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By J.J. McQueen
Special to the AFRO

For nearly 2 full years Anthony Hamilton and Raheem DeVaughn fans have been waiting patiently to see them perform. It was performance that left nothing on the table. Why did it take so long? Who did it impact? How did the artist and production teams recover? Those are all questions that many have asked in relation to the timeline of not being able to see their favorite entertainers. The answer is simple, covid. 

However, much like the days of old, many African American artists have had to lean in with one another and create avenues for revenue. For Indie artists like Hamilton and DeVaughn the pivot was instinctual. After having spent years as independent both creatives understand the value in having been self-employed. 

Recently in a radio interview Hamilton said, “once my contractual obligations were up with my previous label, I knew it was time to start my own. I had some things artistically that I needed to reveal to the world. I also wanted to cut out the middle man.”

Hamilton’s ticket partner also fared well amid the pandemic shutdown. After spending the 15 plus years as an indie artist, the Washington D.C. native’s online sales and metrics are higher than they’ve ever been in his career. 

During their performances both artists celebrated now being over the age of 40. DeVaughn said, “I’m now at an age where I appreciate the lessons of life, and it’s being poured into my music.”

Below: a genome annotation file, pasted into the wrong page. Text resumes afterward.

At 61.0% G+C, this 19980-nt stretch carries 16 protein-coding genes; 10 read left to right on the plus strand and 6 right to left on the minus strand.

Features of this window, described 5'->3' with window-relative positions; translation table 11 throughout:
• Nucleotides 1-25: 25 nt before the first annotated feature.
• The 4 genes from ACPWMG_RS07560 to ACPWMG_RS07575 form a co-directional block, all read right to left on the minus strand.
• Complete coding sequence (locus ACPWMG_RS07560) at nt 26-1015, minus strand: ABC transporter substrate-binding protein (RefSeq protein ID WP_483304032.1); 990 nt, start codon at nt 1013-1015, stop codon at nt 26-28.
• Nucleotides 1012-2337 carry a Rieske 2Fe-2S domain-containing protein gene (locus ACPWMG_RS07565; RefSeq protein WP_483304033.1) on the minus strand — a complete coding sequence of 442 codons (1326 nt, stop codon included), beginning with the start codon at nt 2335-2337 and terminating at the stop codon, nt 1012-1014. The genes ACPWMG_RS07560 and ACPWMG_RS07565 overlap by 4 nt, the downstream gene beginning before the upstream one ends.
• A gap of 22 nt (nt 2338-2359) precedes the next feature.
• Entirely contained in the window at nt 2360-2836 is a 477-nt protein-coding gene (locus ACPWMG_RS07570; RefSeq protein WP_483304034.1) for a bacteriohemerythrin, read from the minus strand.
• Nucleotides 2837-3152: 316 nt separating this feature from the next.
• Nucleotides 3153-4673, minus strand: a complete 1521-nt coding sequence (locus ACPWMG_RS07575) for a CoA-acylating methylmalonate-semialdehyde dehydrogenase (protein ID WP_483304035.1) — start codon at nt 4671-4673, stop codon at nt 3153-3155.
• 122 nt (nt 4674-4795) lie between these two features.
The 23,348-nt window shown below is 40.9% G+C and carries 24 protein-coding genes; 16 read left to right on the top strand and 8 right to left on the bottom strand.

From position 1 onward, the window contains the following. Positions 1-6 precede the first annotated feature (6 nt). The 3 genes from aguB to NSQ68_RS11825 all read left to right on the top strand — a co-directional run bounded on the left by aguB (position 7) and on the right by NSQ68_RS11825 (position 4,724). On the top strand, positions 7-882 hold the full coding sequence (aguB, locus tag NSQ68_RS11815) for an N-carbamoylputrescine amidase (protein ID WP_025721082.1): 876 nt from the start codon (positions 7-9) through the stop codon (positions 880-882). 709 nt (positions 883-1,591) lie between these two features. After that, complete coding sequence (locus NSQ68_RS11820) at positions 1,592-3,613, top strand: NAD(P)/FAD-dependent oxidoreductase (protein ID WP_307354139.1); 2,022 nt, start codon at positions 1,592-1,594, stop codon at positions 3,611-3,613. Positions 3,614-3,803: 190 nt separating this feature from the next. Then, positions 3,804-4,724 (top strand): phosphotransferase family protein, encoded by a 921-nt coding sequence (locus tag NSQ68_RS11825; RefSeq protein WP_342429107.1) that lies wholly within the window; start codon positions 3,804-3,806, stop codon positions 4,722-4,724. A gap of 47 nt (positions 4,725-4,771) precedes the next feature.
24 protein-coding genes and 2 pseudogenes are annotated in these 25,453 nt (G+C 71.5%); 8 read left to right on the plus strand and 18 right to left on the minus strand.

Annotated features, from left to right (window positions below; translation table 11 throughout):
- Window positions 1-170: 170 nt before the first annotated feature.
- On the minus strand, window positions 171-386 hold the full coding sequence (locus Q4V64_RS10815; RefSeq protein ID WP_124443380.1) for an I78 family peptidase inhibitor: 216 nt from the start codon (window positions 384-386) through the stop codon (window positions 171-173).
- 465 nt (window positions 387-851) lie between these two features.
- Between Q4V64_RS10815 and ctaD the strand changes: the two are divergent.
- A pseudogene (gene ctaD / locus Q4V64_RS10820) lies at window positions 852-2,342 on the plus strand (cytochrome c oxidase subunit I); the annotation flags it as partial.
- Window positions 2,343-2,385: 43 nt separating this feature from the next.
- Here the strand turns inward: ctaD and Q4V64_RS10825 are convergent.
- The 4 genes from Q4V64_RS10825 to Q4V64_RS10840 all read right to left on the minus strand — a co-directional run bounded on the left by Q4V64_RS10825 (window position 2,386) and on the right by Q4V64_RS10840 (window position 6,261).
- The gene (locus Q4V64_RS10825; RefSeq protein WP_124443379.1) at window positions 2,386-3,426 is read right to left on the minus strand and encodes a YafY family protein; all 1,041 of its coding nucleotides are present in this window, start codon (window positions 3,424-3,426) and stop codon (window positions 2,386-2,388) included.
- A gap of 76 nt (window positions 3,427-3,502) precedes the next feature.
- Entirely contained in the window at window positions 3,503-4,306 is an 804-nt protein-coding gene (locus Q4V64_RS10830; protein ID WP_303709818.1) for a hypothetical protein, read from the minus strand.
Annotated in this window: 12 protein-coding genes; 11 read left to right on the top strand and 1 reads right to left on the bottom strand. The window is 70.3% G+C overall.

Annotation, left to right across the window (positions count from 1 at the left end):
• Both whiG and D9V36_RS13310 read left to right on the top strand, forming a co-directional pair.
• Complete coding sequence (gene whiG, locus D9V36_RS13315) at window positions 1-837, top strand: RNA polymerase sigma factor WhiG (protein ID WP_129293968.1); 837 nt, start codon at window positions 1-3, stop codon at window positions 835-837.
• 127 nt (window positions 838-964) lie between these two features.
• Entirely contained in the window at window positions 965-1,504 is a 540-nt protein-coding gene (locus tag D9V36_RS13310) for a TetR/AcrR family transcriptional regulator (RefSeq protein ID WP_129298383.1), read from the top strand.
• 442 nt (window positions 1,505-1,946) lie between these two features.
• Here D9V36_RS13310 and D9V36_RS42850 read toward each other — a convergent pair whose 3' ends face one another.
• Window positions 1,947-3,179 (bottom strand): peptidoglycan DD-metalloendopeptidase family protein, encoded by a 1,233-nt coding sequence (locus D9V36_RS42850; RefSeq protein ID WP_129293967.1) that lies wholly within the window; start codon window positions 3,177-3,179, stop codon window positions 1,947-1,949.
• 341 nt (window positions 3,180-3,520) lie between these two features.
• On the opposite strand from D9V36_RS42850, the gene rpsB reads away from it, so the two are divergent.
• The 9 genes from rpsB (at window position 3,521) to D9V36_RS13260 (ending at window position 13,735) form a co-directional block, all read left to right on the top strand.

The impact of not having concerts around the world not only shuttered fans, but it also impacted production teams, security, management, musicians, lighting directors, and even the seasoned senior team of ushers at local and national venues. 

In recognizing the catastrophic gravity of covid’s impact, black music artists have taken it upon themselves to shoulder the next steps of safely putting people back to work. So much so that Hamilton stopped mid-show and shared that he’d been hospitalized December 2020 for 2 weeks as a result of having covid. He told the audience with a little comedic inflection, “people please where your mask. Seriously, I said that in a fun way, but we want ya’ll to be able to come back and safely enjoy these shows”.

Healthcare teams all around the world are still grappling with the approval of large gatherings while covid numbers are rising. However, Hamilton and DeVaughn provided room for hope that patience and wisdom still has a place while navigating uncertain times. 

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This content was originally published here.

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